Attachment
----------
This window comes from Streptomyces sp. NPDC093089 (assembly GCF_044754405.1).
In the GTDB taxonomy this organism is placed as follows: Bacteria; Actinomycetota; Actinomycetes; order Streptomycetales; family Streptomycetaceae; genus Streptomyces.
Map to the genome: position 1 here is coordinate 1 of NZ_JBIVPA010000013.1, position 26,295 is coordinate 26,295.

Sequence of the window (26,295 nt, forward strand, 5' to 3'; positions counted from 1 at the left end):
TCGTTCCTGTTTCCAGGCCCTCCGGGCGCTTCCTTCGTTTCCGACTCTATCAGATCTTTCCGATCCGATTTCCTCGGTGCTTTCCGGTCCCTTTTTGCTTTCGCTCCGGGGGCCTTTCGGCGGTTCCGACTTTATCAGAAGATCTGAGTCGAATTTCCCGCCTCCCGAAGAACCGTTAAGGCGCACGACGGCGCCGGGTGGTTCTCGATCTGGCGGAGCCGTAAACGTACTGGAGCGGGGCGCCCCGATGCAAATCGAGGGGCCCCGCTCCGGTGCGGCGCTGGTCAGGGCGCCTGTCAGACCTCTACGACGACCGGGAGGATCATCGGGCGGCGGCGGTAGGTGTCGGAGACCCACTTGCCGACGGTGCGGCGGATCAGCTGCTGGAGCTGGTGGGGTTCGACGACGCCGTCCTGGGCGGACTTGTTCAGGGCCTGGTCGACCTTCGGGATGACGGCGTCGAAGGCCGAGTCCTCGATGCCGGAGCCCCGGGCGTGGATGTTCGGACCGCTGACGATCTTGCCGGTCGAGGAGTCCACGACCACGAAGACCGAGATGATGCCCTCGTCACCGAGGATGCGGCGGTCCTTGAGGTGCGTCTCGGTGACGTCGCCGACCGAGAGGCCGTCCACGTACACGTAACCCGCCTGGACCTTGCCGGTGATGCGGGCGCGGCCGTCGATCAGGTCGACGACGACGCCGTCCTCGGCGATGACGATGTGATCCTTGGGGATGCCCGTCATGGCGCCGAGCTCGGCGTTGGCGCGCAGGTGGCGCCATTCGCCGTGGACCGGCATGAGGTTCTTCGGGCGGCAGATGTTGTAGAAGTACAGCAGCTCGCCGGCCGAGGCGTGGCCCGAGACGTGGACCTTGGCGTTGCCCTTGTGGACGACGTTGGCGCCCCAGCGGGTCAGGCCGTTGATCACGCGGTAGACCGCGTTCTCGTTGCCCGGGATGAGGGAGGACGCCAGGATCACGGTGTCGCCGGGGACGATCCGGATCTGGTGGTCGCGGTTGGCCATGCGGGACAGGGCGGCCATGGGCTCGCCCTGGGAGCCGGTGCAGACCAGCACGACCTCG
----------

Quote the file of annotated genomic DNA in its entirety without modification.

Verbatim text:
This window comes from Streptomyces sp. NPDC093089 (assembly GCF_044754405.1).
In the GTDB taxonomy this organism is placed as follows: Bacteria; Actinomycetota; Actinomycetes; order Streptomycetales; family Streptomycetaceae; genus Streptomyces.
Map to the genome: position 1 here is coordinate 1 of NZ_JBIVPA010000013.1, position 26,295 is coordinate 26,295.

Sequence of the window (26,295 nt, forward strand, 5' to 3'; positions counted from 1 at the left end):
TCGTTCCTGTTTCCAGGCCCTCCGGGCGCTTCCTTCGTTTCCGACTCTATCAGATCTTTCCGATCCGATTTCCTCGGTGCTTTCCGGTCCCTTTTTGCTTTCGCTCCGGGGGCCTTTCGGCGGTTCCGACTTTATCAGAAGATCTGAGTCGAATTTCCCGCCTCCCGAAGAACCGTTAAGGCGCACGACGGCGCCGGGTGGTTCTCGATCTGGCGGAGCCGTAAACGTACTGGAGCGGGGCGCCCCGATGCAAATCGAGGGGCCCCGCTCCGGTGCGGCGCTGGTCAGGGCGCCTGTCAGACCTCTACGACGACCGGGAGGATCATCGGGCGGCGGCGGTAGGTGTCGGAGACCCACTTGCCGACGGTGCGGCGGATCAGCTGCTGGAGCTGGTGGGGTTCGACGACGCCGTCCTGGGCGGACTTGTTCAGGGCCTGGTCGACCTTCGGGATGACGGCGTCGAAGGCCGAGTCCTCGATGCCGGAGCCCCGGGCGTGGATGTTCGGACCGCTGACGATCTTGCCGGTCGAGGAGTCCACGACCACGAAGACCGAGATGATGCCCTCGTCACCGAGGATGCGGCGGTCCTTGAGGTGCGTCTCGGTGACGTCGCCGACCGAGAGGCCGTCCACGTACACGTAACCCGCCTGGACCTTGCCGGTGATGCGGGCGCGGCCGTCGATCAGGTCGACGACGACGCCGTCCTCGGCGATGACGATGTGATCCTTGGGGATGCCCGTCATGGCGCCGAGCTCGGCGTTGGCGCGCAGGTGGCGCCATTCGCCGTGGACCGGCATGAGGTTCTTCGGGCGGCAGATGTTGTAGAAGTACAGCAGCTCGCCGGCCGAGGCGTGGCCCGAGACGTGGACCTTGGCGTTGCCCTTGTGGACGACGTTGGCGCCCCAGCGGGTCAGGCCGTTGATCACGCGGTAGACCGCGTTCTCGTTGCCCGGGATGAGGGAGGACGCCAGGATCACGGTGTCGCCGGGGACGATCCGGATCTGGTGGTCGCGGTTGGCCATGCGGGACAGGGCGGCCATGGGCTCGCCCTGGGAGCCGGTGCAGACCAGCACGACCTCG